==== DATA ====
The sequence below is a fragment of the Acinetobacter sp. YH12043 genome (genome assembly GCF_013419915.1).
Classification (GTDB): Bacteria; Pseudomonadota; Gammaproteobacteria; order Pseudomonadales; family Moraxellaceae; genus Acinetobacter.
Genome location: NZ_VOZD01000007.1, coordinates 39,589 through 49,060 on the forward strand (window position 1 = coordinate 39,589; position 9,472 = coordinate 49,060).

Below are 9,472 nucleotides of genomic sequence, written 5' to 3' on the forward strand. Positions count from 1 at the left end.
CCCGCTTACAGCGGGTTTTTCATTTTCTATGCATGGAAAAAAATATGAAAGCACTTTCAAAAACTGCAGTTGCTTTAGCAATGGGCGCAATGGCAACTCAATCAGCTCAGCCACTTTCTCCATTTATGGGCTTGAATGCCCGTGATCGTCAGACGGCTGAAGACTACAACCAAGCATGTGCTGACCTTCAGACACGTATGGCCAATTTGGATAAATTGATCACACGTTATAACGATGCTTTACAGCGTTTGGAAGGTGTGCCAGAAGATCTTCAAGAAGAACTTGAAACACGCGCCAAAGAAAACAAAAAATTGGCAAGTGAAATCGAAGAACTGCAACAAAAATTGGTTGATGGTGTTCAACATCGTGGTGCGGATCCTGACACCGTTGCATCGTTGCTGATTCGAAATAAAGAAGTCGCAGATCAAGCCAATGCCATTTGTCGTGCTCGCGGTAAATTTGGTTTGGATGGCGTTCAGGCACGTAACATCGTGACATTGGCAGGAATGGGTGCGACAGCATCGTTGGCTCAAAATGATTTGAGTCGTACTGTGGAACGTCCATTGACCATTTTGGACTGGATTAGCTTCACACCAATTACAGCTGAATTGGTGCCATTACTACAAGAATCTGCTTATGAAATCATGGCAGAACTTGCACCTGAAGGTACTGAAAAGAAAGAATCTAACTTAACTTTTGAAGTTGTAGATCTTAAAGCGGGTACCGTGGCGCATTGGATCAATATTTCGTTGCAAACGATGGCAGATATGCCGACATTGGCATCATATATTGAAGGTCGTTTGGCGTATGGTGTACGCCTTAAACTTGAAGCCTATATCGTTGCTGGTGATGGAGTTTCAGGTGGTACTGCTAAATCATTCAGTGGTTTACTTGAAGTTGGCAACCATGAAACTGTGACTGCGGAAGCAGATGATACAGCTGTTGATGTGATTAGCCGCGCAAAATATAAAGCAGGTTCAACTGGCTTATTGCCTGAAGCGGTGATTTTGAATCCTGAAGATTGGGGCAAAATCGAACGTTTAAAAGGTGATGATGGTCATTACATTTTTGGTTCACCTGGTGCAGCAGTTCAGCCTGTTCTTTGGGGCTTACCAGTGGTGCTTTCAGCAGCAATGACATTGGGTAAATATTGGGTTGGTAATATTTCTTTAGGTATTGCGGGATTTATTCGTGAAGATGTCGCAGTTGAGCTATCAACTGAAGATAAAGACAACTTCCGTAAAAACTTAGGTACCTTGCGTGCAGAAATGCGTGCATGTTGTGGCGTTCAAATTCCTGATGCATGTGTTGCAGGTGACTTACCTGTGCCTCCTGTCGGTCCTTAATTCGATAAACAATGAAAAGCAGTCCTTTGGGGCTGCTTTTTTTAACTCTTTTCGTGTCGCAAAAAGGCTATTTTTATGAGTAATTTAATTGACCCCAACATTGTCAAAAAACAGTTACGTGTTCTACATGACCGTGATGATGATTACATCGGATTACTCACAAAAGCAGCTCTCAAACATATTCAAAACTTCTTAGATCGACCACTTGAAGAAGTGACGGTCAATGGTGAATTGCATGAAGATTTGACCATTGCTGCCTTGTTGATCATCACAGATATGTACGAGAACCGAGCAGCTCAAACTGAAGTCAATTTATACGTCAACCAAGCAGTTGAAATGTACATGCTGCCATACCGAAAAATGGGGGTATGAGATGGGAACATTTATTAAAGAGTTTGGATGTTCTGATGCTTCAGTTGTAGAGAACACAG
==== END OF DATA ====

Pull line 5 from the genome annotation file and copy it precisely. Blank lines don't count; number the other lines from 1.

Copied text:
CCCGCTTACAGCGGGTTTTTCATTTTCTATGCATGGAAAAAAATATGAAAGCACTTTCAAAAACTGCAGTTGCTTTAGCAATGGGCGCAATGGCAACTCAATCAGCTCAGCCACTTTCTCCATTTATGGGCTTGAATGCCCGTGATCGTCAGACGGCTGAAGACTACAACCAAGCATGTGCTGACCTTCAGACACGTATGGCCAATTTGGATAAATTGATCACACGTTATAACGATGCTTTACAGCGTTTGGAAGGTGTGCCAGAAGATCTTCAAGAAGAACTTGAAACACGCGCCAAAGAAAACAAAAAATTGGCAAGTGAAATCGAAGAACTGCAACAAAAATTGGTTGATGGTGTTCAACATCGTGGTGCGGATCCTGACACCGTTGCATCGTTGCTGATTCGAAATAAAGAAGTCGCAGATCAAGCCAATGCCATTTGTCGTGCTCGCGGTAAATTTGGTTTGGATGGCGTTCAGGCACGTAACATCGTGACATTGGCAGGAATGGGTGCGACAGCATCGTTGGCTCAAAATGATTTGAGTCGTACTGTGGAACGTCCATTGACCATTTTGGACTGGATTAGCTTCACACCAATTACAGCTGAATTGGTGCCATTACTACAAGAATCTGCTTATGAAATCATGGCAGAACTTGCACCTGAAGGTACTGAAAAGAAAGAATCTAACTTAACTTTTGAAGTTGTAGATCTTAAAGCGGGTACCGTGGCGCATTGGATCAATATTTCGTTGCAAACGATGGCAGATATGCCGACATTGGCATCATATATTGAAGGTCGTTTGGCGTATGGTGTACGCCTTAAACTTGAAGCCTATATCGTTGCTGGTGATGGAGTTTCAGGTGGTACTGCTAAATCATTCAGTGGTTTACTTGAAGTTGGCAACCATGAAACTGTGACTGCGGAAGCAGATGATACAGCTGTTGATGTGATTAGCCGCGCAAAATATAAAGCAGGTTCAACTGGCTTATTGCCTGAAGCGGTGATTTTGAATCCTGAAGATTGGGGCAAAATCGAACGTTTAAAAGGTGATGATGGTCATTACATTTTTGGTTCACCTGGTGCAGCAGTTCAGCCTGTTCTTTGGGGCTTACCAGTGGTGCTTTCAGCAGCAATGACATTGGGTAAATATTGGGTTGGTAATATTTCTTTAGGTATTGCGGGATTTATTCGTGAAGATGTCGCAGTTGAGCTATCAACTGAAGATAAAGACAACTTCCGTAAAAACTTAGGTACCTTGCGTGCAGAAATGCGTGCATGTTGTGGCGTTCAAATTCCTGATGCATGTGTTGCAGGTGACTTACCTGTGCCTCCTGTCGGTCCTTAATTCGATAAACAATGAAAAGCAGTCCTTTGGGGCTGCTTTTTTTAACTCTTTTCGTGTCGCAAAAAGGCTATTTTTATGAGTAATTTAATTGACCCCAACATTGTCAAAAAACAGTTACGTGTTCTACATGACCGTGATGATGATTACATCGGATTACTCACAAAAGCAGCTCTCAAACATATTCAAAACTTCTTAGATCGACCACTTGAAGAAGTGACGGTCAATGGTGAATTGCATGAAGATTTGACCATTGCTGCCTTGTTGATCATCACAGATATGTACGAGAACCGAGCAGCTCAAACTGAAGTCAATTTATACGTCAACCAAGCAGTTGAAATGTACATGCTGCCATACCGAAAAATGGGGGTATGAGATGGGAACATTTATTAAAGAGTTTGGATGTTCTGATGCTTCAGTTGTAGAGAACACAG